FPV: Equipment For FPV

Circular Polarized Antennas


What is Circular Polarization?

Scientific Interpretation –

“Circular polarization of an electromagnetic wave is when the field of a passing wave does not change strength but changes direction in a rotary manner. “

We apply this theory when discussing circular polarized antennas in FPV flying. Circular Polarization is a huge step forward in the progression of the FPV experience as it brings a vastly improved signal and video reception to the FPV RC vehicle.

Circular polarization is the preferred method of control when flying FPV. The use of circular on both system ends nearly eliminates interference which is the number one cause of video drop outs. With circular polarization you get a predictable and consistent video link which does not lose its polarization whilst in flight.  Also with circular you get a lot more power to pass through objects such as trees and houses.

Depending on how you have the antennas polarization set up it can sometimes come out in a clockwise or anticlockwise circular pattern. This is known as right hand or left hand polarization. If you look at the picture you can see that when the antenna is positioned horizontal, vertical or anywhere else in between the signal that is released is actually the same.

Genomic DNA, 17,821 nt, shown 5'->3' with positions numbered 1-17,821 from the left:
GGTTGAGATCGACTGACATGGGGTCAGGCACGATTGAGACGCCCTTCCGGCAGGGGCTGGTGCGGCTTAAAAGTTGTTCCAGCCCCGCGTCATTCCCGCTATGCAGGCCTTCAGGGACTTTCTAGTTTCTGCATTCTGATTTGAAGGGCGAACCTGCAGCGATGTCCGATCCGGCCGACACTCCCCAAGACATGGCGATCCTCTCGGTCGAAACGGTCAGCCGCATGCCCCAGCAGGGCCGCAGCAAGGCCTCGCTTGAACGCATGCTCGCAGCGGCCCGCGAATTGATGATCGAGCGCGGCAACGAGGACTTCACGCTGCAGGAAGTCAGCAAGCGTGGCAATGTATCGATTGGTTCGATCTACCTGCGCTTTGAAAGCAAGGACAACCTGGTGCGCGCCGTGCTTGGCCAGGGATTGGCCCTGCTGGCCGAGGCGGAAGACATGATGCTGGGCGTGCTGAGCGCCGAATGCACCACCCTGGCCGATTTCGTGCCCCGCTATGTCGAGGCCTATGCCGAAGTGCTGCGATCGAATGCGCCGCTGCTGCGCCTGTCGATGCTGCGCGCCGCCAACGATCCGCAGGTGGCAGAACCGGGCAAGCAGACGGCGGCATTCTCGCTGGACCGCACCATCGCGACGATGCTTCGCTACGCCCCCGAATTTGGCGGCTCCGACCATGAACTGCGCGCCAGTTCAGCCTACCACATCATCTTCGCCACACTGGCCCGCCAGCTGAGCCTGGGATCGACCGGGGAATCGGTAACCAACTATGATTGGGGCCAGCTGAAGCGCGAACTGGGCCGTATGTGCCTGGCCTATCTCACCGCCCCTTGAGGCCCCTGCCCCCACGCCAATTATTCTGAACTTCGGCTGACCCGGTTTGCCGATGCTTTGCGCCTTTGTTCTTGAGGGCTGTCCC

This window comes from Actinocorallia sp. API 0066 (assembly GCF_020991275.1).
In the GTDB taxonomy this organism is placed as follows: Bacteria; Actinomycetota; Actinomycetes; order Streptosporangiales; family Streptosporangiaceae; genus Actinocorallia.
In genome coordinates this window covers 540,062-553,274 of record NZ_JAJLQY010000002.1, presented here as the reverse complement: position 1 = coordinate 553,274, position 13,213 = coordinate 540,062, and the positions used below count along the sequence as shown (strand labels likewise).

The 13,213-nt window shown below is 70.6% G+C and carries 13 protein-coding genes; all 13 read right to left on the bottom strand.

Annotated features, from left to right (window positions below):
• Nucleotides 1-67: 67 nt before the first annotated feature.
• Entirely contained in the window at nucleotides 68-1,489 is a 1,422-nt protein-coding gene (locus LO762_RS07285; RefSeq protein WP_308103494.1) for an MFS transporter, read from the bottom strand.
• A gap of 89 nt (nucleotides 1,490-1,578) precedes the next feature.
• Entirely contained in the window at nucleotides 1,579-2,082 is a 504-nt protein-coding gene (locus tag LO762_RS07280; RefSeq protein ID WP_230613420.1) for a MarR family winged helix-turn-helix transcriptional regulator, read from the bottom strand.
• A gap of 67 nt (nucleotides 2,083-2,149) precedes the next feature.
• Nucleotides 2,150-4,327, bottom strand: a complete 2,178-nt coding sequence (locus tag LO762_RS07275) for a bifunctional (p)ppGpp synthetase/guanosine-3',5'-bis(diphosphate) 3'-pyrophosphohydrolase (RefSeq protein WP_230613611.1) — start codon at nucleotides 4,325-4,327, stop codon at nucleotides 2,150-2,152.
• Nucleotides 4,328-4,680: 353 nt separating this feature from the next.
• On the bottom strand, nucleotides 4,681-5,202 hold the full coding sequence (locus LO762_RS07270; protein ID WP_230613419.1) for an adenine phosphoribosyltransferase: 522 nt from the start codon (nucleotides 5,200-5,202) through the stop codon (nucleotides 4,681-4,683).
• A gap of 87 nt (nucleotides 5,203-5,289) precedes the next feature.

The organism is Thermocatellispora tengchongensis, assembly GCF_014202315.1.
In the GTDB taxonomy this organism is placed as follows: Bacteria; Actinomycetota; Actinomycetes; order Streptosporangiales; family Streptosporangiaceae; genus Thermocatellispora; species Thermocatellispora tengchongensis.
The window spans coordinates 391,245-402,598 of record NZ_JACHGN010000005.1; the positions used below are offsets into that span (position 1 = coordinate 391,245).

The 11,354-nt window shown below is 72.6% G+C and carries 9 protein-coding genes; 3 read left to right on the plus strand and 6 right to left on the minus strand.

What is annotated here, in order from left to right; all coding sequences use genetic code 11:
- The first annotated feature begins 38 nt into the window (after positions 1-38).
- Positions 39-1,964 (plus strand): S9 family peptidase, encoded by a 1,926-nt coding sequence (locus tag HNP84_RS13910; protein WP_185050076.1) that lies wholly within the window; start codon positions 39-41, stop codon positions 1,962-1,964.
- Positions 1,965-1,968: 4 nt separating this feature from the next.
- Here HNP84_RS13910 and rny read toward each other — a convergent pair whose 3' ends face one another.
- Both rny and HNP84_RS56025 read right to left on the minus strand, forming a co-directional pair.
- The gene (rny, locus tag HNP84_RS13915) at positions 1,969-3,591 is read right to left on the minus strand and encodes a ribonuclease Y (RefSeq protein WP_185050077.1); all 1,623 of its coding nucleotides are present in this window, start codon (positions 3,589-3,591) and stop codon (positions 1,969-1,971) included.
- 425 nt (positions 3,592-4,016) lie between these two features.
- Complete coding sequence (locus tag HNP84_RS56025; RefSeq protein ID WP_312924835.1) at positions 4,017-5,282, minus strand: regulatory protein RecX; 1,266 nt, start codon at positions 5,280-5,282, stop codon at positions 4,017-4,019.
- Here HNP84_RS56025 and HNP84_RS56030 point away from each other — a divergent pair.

What is Linear Polarization?

Antennas sold with video transmitters and receivers are linear polarized. Linear means straight, with the signal coming out between each end of the antenna and usually in a vertical wave.

Linear polarization can go up to 40% further than circular but many times there are outside issues that cause problems with linear polarization which make its full range unrealisable at low antenna gains. For high gain and extreme long range systems, Linear is comparable to circular if not better.

With linear polarization the advantages lie in that products are small, cheap and plentiful.

Below you’ll see what’s called a vertically orientated antenna with N acting as the top of the antenna and S acting as the bottom. The waveform emits from top to bottom in a linear fashion to achieve Linear Polarization.


Mixing Polarizations

Mixing polarizations can prove to be less than optimal and in some circumstances it may be desirable to keep a circular antenna on the ground and a linear antenna in the air. You would choose this set up when the size of the TX antenna would make circular polarization difficult.

Here’s An Educational Video On Circular And Linear Polarization:

Multipath Interference:

Scientific Interpretation –

“Multipath Interference is a phenomenon found in the physics of waves whereby a wave from a source travels to a detector via two or more paths and, under the right condition, the two (or more) components of the wave interfere. This has been known to cause what is known as “ghosting” in analogue television broadcasts.”

We apply this theory to FPV as it is similar to the above definition. Multipath Interference is when the linear signal deflects off of an object and returns to the receiver later than expected or out of point with the original intended pattern. This happens because the receiver antenna still matches the transmission. Circular polarization reduces this problem dramatically. When the pattern is bounced off of an object what does happen is that it changes its pattern from left to right hand or vice versa depending on what transmitter and RC vehicle you are using. It is now opposite transmitted polarization so practically all the signal ends up missed or rejected.


Thanks for reading!